However, since 9/11 the military has been on continuous insanity as an OPTEMPO. What I see in my various wanderings is a force that is largely stressed by insecurity and craziness imposed by a chain of command and then further stressed when they hear that 70000 soldiers will go home this coming year, that standards for weight, PT, body art and so on are going to ratcheted up and that any screw-up will result in getting the boot. Posts are becoming overcrowded which will negatively impact both mission and quality of life. Benefits are being cut. The services are showing their loyalty to the nation and will continue to do so; but, they’d like something in return. Fulfillment of what is seen as promised –Old Veterans can smile cynically but it’s not because we don’t agree with them. It’s because we know. We’ve known since Socrates mustered out in Athens; Kipling said it for all of us —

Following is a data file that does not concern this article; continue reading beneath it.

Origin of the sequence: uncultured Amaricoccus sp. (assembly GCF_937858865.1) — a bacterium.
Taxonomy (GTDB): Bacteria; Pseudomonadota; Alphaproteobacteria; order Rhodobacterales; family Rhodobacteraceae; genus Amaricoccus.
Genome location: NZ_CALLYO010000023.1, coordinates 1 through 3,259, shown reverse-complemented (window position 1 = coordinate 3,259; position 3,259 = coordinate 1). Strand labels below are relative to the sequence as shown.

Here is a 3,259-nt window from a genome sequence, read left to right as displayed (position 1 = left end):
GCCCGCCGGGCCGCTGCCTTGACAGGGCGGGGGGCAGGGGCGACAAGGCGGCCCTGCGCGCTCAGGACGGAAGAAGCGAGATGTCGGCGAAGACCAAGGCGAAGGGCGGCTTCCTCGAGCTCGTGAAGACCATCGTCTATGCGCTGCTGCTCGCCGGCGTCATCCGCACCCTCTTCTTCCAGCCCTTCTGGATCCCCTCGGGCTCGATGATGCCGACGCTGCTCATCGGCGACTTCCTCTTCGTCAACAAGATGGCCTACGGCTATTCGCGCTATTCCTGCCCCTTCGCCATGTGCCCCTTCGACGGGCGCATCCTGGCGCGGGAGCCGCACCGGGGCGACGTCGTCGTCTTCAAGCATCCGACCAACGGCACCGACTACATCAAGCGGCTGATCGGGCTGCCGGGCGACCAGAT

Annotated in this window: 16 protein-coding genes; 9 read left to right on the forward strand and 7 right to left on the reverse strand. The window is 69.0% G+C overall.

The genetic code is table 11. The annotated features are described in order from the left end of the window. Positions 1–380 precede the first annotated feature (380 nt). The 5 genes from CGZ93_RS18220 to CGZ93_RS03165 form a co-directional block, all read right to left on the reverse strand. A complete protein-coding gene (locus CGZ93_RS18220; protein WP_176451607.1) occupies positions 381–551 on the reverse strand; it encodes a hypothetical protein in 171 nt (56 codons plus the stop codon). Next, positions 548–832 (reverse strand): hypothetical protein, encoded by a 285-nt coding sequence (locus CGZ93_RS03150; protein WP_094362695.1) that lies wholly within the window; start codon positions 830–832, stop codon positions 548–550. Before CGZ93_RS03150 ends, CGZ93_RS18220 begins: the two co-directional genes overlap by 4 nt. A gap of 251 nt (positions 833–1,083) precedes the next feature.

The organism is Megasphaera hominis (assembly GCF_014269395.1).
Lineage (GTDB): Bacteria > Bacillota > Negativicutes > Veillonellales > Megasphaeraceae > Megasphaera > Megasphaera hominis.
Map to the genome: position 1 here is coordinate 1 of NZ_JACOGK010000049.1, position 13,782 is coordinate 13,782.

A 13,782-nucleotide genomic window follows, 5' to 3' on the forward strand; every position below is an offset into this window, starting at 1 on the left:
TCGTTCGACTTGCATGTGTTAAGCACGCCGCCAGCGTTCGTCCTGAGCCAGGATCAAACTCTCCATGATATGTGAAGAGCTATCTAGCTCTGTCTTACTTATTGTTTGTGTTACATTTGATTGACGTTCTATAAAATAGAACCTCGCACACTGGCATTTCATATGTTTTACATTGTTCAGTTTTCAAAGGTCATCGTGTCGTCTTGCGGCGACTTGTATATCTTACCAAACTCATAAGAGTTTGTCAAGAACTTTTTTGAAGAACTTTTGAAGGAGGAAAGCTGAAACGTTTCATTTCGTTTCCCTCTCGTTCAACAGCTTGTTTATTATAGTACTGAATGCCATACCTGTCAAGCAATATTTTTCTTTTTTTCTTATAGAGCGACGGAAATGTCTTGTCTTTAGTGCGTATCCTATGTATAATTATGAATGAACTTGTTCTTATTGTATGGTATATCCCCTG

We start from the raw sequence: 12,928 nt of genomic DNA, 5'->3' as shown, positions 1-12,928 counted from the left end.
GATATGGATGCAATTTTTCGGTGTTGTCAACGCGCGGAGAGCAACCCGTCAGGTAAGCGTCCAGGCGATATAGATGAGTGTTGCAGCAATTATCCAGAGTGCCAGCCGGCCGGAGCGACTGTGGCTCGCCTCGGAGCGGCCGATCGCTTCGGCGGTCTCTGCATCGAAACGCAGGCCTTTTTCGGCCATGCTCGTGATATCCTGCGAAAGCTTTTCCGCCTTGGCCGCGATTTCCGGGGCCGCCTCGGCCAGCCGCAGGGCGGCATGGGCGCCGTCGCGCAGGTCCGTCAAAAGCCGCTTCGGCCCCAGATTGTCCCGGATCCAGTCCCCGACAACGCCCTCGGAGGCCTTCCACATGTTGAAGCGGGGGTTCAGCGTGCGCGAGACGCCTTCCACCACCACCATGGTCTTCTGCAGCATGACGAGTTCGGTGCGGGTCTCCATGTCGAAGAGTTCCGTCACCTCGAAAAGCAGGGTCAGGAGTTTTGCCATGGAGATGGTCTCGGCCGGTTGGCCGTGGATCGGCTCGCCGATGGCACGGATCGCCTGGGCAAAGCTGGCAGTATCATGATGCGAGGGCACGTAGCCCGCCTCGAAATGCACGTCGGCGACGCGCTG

Yes, makin’ mock o’ uniforms that guard you while you sleep
Is cheaper than them uniforms, an’ they’re starvation cheap;
An’ hustlin’ drunken soldiers when they’re goin’ large a bit
Is five times better business than paradin’ in full kit.
Then it’s Tommy this, an’ Tommy that, an’ “Tommy, ‘ow’s yer soul?”
But it’s “Thin red line of ‘eroes” when the drums begin to roll,
The drums begin to roll, my boys, the drums begin to roll,
O it’s “Thin red line of ‘eroes” when the drums begin to roll…

For it’s Tommy this, an’ Tommy that, an’ “Chuck him out, the brute!”
But it’s “Saviour of ‘is country” when the guns begin to shoot;
An’ it’s Tommy this, an’ Tommy that, an’ anything you please;
An’ Tommy ain’t a bloomin’ fool — you bet that Tommy sees